Operating Leaner and Smarter
Ironically, the same competition that keeps so many retailers awake at night is also partially responsible for the strong market share many storeowners currently own. That’s because the competition has made the industry smarter and more dependent on emerging technology to quickly react to market demands.

With less than a dozen stores, Jim Callahan, director of marketing for Geo H. Green Oil Inc. in Fairburn, Ga., said he is a realist when it comes to dealing with his wholesaler, Eby-Brown.

For nearly 10 years, Callahan has been with Eby-Brown, as a result of an honest relationship and a willingness to compromise. “Eby genuinely treats me as if I’m the buyer for 600 stores instead,” he said. “Certainly there have been occasions when they couldn’t do exactly what we’ve wished, but we’ve been able to compromise to keep both sides satisfied.”

That’s the support Callahan expects from his partners. As a result, he confidently furnishes Eby-Brown, as well as all of his key vendors, with leads that result in new business. In return, he said, when he needs something, there is always a partner available to help.

Going at it Alone
Once chains reach a certain size and mass, they can begin looking at self-distribution to seize more control of costs in the supply chain. However, this requires a hefty investment in building a distribution plant and a truck fleet. The upside, though, is that self-distribution gives large chains a little more power over things like delivery times and allows them to incorporate perishable items, like a bigger foodservice menu, to their on-hand inventory assortment.

Companies considering going this route need to have critical mass, as found at chains like Sheetz, Valero, QuikTrip and Wawa. Operating a distribution center doesn’t have to create a schism between retailers and wholesalers.

Take Valero Energy Corp. in San Antonio, Texas. The company operates nearly 1,100 convenience stores across the country, but has been self-distributing to about 500 units in Texas since April 2005. The center is supplied and operated by Core-Mark International.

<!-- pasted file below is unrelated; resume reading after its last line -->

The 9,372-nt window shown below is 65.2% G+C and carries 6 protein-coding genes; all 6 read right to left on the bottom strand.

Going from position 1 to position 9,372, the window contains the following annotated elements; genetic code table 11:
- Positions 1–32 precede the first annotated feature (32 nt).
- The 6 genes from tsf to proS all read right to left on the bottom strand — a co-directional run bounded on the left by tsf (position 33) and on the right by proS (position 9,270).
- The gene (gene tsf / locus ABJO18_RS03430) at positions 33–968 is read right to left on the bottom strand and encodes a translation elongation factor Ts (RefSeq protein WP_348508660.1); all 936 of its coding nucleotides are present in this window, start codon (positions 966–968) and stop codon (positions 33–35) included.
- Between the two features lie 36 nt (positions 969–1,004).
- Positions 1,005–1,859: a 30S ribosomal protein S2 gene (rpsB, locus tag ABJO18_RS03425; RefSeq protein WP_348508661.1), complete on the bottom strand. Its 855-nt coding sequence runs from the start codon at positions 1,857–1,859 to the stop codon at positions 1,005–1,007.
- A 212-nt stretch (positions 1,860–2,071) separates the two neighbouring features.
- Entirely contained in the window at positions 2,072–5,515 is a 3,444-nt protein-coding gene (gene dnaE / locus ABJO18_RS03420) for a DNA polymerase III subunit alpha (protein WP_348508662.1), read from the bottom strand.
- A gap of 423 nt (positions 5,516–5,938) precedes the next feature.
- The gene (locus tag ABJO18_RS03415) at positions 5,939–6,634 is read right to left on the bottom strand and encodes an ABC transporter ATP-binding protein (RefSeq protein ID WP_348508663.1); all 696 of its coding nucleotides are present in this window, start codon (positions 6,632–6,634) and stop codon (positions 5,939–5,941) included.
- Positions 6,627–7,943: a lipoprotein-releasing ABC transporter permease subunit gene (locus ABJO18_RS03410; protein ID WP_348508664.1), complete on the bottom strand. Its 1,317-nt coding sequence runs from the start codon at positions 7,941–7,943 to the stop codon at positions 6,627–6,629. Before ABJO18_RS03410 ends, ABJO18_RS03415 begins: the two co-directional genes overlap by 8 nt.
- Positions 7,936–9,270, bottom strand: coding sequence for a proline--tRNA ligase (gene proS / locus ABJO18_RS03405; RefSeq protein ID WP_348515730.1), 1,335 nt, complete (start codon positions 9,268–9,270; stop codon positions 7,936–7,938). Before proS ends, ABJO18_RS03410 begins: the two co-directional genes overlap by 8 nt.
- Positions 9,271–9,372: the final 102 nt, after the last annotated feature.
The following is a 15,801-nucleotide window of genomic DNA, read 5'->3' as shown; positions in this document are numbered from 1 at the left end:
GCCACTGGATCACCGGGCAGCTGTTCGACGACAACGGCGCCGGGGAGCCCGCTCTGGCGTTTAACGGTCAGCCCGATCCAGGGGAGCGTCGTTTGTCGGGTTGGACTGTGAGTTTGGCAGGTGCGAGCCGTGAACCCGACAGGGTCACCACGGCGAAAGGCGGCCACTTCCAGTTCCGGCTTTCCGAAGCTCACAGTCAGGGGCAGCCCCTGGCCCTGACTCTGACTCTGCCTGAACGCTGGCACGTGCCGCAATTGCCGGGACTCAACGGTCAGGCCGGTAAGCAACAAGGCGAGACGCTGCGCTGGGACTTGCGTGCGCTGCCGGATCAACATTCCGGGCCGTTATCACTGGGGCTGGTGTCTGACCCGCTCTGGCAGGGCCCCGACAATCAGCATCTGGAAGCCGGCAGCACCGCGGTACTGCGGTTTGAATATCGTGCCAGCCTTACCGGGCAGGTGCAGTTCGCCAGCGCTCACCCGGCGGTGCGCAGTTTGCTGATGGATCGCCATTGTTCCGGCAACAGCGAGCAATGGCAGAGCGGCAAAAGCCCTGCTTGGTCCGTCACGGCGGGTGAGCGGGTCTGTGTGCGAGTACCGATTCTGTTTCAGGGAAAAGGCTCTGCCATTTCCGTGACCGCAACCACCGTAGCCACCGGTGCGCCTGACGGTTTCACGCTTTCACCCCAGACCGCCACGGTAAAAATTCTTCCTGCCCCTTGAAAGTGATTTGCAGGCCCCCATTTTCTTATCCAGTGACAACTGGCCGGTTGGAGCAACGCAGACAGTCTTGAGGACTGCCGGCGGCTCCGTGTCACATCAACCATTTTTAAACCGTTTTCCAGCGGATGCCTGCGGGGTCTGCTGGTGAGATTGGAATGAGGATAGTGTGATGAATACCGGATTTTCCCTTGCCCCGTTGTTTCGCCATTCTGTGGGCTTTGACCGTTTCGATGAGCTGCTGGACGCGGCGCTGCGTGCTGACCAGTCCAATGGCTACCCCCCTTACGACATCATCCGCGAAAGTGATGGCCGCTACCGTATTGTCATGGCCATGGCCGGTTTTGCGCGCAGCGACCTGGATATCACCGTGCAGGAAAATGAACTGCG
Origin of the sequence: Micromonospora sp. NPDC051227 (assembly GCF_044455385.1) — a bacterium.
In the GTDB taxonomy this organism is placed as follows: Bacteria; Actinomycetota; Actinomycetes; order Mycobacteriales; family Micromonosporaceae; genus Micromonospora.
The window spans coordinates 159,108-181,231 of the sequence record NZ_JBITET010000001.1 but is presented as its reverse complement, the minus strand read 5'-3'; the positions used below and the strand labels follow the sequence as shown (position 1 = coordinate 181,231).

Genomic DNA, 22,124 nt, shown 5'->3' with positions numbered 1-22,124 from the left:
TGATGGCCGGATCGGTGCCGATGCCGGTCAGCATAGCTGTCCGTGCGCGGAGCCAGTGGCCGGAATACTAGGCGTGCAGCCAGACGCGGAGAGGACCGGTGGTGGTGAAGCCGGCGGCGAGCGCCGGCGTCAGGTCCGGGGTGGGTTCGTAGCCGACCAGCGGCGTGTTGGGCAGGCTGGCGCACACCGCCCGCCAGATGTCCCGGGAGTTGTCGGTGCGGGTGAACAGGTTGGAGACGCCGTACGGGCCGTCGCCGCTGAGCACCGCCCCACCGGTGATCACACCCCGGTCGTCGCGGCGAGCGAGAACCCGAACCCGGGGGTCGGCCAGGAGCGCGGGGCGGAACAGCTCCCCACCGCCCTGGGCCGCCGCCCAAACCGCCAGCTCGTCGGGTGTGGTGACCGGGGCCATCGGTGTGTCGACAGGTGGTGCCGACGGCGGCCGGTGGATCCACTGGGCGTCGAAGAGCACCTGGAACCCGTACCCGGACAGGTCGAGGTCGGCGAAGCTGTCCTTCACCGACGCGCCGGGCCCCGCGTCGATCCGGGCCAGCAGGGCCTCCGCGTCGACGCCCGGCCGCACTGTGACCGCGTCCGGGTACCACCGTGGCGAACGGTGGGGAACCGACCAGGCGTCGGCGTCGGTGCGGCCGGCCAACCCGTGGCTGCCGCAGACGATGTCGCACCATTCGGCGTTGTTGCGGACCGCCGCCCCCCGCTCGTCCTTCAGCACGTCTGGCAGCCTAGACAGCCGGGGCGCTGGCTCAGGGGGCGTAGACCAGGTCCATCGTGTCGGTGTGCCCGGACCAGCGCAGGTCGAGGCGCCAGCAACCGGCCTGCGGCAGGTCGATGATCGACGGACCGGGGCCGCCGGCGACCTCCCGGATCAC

Valero’s decision to open a distribution center had nothing to do with wholesaler conflicts. It was about trying its market stretch and concentration to gain efficiencies within its network of stores. “We were receiving multiple deliveries [wholesale and DSD] a week leaving small, perishable loads at our stores,” said Hal Adams, the oil company’s vice president of retail merchandising. “We saw an opportunity to combine those deliveries into one truck with our traditional grocery and dry goods. By doing this we’d increase the freshness of our products and save stores time—receiving one delivery instead of five.”

While retailers reported satisfaction with self-distribution and their wholesaler relationships, managing DSD has proved to be a little more challenging for many c-store retailers that lack the size and volume of Valero.

Common complaints with DSD deliveries usually come down to two things: lower margins and loss of control for retailers. Retailers make lower margins because the DSD vendors price their own items, often stamping it right on the package so it can’t be changed. As far as control is concerned, it’s completely out of the retailer’s hands.

Another less talked about factor is DSD driver turnover, which negatively impacts merchandising. At Green Oil, Callahan said DSD manufacturers have panned out well “with the exception of those companies that elect to franchise out routes rather than keep them company operated,” he said. “In those cases, deliveries are hit and miss, and we lose that direct control we have with an actual company employee. This results in lost sales for both sides.”